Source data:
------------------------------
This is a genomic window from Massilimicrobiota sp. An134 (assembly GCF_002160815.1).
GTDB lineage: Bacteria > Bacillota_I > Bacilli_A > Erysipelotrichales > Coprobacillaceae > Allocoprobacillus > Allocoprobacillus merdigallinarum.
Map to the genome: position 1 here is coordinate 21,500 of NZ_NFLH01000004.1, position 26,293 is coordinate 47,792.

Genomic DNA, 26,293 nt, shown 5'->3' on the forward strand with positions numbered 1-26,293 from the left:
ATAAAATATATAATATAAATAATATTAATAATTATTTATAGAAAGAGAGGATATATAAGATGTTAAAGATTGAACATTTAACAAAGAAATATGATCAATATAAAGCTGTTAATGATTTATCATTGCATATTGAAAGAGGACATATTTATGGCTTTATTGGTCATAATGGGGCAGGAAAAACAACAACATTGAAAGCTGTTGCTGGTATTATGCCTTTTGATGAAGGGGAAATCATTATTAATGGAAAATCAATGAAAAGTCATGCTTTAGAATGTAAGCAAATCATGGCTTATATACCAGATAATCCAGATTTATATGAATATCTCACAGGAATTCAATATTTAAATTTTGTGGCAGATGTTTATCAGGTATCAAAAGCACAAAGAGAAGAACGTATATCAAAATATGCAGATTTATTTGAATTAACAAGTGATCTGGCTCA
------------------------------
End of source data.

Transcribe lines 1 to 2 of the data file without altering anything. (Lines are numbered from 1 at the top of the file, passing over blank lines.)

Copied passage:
This is a genomic window from Massilimicrobiota sp. An134 (assembly GCF_002160815.1).
GTDB lineage: Bacteria > Bacillota_I > Bacilli_A > Erysipelotrichales > Coprobacillaceae > Allocoprobacillus > Allocoprobacillus merdigallinarum.